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We are now almost three months into the Coronavirus, at least from the standpoint of sheltering at home and enduring quarantine. It was on or about March 13th that we first learned  we had to avoid contact with other human beings as much as possible. It’s been a long three months. If you’re on vacation three months pass quickly. When you are stuck in isolation, it’s  painfully long.

We have somehow managed. We have binged on Netflix; accepted old tee-shirts and sweat pants, even pajamas, as work attire; have started cocktail hour earlier with each passing day; have begun to look like the “Hunchback of Notre Dame” from spending too many hours bent over our computers and laptops; gotten more than our money’s worth from our tablets and smartphones. We’ve mastered technological challenges like Zoom and Facebook Live–tools we had never even heard of before.

Unfortunately, we have become cranky and feel quite comfortable acting like total jerks in public. We have no problem calling out people when they violate our space or when they fail to wear a face mask while we are struggling not to suffocate behind ours. It’s time to talk about things we can all do to survive the 2020 pandemic with a bit more grace and courtesy. It’s time to talk about etiquette amid Coronavirus.

Choose your words carefully. If you are doing your part to practice social distancing, communication is key and can serve as a reminder to others. When someone is too close for comfort, try saying, “Sorry, I’m just trying to keep distance” as you move away. A friend had an all-too-close encounter with a man in a grocery store. When she reminded him of the six-feet rule, he screamed an obscenity and informed her that she couldn’t tell him what to do. Words are critical particularly when you are wearing a face mask. Others cannot see your facial expression. They only have your tone of voice to go by. In this case, I don’t think an extra coating of sugar would have made any difference.

Greeting people. Greetings and interactions look different now. It’s oh-so-hard not to reach out a hand or offer a hug when seeing friends. We miss touching. Given that the majority of people know that these behaviors are off-limits, long explanations are not necessary. When someone comes toward you with arms outstretched, it’s easy enough to say, “I am so happy to see you but afraid of getting too close.”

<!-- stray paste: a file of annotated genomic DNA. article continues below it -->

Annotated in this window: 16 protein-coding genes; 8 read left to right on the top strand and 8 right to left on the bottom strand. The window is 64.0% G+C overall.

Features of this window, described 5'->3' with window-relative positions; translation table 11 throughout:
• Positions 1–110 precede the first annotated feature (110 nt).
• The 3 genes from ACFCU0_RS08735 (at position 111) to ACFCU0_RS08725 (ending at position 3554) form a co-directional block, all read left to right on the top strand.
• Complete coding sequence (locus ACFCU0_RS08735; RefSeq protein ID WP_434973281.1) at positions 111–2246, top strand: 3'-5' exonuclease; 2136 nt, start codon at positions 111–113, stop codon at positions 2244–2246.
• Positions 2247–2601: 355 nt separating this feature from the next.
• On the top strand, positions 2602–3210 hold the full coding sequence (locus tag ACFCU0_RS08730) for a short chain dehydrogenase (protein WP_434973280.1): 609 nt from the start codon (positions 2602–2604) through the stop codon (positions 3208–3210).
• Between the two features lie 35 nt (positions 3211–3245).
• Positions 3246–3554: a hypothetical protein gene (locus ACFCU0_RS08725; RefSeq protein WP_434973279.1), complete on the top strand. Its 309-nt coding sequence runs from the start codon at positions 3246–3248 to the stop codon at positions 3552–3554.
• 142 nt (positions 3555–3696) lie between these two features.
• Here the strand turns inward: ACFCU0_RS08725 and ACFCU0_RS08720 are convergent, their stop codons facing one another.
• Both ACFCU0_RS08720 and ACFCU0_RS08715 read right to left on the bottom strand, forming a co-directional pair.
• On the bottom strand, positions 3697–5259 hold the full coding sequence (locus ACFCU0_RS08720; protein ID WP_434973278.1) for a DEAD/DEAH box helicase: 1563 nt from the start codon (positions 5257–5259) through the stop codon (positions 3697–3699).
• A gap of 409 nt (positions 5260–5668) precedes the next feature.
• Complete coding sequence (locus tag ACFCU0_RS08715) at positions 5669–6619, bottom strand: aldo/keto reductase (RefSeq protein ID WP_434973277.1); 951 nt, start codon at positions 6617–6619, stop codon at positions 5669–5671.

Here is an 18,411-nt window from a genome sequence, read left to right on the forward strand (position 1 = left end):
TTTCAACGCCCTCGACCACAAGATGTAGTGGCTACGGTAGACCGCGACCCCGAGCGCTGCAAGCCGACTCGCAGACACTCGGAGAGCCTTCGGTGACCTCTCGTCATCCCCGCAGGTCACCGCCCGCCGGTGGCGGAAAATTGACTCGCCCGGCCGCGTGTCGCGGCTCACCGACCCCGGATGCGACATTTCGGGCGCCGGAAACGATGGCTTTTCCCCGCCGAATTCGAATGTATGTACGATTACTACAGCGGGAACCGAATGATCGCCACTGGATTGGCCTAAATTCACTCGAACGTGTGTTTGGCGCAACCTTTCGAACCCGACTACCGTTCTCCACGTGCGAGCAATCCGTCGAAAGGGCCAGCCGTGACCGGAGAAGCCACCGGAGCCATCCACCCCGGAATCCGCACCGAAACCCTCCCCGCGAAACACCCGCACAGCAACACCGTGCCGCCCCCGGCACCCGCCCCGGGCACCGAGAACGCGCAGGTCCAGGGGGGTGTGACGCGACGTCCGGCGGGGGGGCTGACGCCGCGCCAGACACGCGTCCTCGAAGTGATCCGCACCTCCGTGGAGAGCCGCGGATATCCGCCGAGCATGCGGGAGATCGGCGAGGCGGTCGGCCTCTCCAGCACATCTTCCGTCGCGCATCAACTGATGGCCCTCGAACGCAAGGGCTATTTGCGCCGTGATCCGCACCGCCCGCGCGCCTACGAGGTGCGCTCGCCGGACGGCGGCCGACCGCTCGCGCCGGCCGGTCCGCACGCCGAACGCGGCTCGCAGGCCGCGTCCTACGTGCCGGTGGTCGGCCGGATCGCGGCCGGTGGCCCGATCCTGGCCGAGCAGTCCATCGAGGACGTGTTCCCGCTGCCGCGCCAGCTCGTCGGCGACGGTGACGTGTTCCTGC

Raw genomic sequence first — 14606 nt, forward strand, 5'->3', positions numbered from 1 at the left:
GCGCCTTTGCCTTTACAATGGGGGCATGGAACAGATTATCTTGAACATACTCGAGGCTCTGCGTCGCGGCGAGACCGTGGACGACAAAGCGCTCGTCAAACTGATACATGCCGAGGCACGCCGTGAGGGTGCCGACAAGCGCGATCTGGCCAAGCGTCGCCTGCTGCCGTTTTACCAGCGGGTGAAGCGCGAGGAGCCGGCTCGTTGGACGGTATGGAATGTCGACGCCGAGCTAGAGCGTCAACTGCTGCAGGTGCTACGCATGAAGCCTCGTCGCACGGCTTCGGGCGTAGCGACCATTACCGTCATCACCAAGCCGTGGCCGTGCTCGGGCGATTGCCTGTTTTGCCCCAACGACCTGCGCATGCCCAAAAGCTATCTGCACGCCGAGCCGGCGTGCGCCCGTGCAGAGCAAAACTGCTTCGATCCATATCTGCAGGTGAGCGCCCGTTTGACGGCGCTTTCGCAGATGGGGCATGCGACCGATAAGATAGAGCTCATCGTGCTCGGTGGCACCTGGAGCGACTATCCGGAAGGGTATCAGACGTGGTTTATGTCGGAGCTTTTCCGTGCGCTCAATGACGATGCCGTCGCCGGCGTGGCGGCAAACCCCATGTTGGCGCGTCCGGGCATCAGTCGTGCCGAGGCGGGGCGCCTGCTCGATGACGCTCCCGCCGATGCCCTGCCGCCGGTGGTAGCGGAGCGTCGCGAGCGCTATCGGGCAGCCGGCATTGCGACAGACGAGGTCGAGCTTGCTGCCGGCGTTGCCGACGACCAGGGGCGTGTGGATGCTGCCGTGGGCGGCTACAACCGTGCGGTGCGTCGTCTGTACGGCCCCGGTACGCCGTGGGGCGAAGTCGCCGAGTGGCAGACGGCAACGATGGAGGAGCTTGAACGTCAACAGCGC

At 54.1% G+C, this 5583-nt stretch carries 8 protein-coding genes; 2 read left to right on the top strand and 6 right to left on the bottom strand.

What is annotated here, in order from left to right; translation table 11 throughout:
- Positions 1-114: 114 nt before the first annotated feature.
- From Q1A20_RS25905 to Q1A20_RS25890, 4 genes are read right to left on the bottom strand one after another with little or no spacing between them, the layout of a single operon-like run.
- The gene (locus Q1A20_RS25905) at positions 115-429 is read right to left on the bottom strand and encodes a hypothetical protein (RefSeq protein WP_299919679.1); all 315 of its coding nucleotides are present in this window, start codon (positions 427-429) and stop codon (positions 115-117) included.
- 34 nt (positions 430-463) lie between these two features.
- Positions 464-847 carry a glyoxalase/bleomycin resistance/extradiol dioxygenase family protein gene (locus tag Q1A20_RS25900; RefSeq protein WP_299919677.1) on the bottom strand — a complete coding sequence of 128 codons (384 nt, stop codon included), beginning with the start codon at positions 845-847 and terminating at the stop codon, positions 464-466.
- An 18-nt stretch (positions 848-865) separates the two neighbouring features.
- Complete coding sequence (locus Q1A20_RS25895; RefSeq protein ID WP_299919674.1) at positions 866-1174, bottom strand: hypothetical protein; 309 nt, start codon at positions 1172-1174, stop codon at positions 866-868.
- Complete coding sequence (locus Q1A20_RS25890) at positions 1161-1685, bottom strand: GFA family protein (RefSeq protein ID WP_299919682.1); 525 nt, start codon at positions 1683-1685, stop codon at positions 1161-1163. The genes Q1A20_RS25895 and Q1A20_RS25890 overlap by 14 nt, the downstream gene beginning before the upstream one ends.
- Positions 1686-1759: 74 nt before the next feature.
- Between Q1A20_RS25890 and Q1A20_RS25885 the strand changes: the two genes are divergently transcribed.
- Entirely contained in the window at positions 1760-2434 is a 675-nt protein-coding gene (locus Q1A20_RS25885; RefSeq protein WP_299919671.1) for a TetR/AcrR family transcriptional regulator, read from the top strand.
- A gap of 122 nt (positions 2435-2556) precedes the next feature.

Honor differences. In many areas restrictions are being lifted. Some people feel they can move about and interact freely. Others are still being cautious. Don’t be judgmental. No matter which side of the issue you fall on, give others the benefit of the doubt. You have no idea what their situation might be nor do they know anything about yours. If you are ready to break out of quarantine, proceed with consideration for others. You can follow your own instincts as long as they don’t endanger someone else. Your right to behave as you wish ends when it infringes on another person’s rights. I think that’s third-grade civics.

Wearing face masks. This has become a hot button everywhere. You only have to read or watch the news to learn about the extreme behavior of those people who have a “You can’t make me” attitude. No, it’s not a law; it’s a request. It’s a request made by many business owners who want all their customers and employees to feel safe. I haven’t met anyone yet who enjoys wearing a face mask, but we do it. We do it to protect other people.  I am neither a doctor nor a scientist nor do I claim to be a health expert. I rely on the people who hold those titles. The majority of them are telling us to wear protective gear to slow the spread of Covid-19. Keep in mind that you don’t wear a face mask to protect yourself. You do it to protect others. It’s an unselfish act done out of courtesy and respect for others.

Let’s be kinder gentler people during this challenging time.

Lydia Ramsey is a Savannah-based business etiquette expert. While she has traveled across the US and as far away as India and Dubai, she can now come to you virtually to offer her wisdom. Contact her at 912-604-0080 or visit her website: LydiaRamsey.com to learn how her virtual presentations and workshops can help you and your employees add the polish that builds profits, especially during tough times.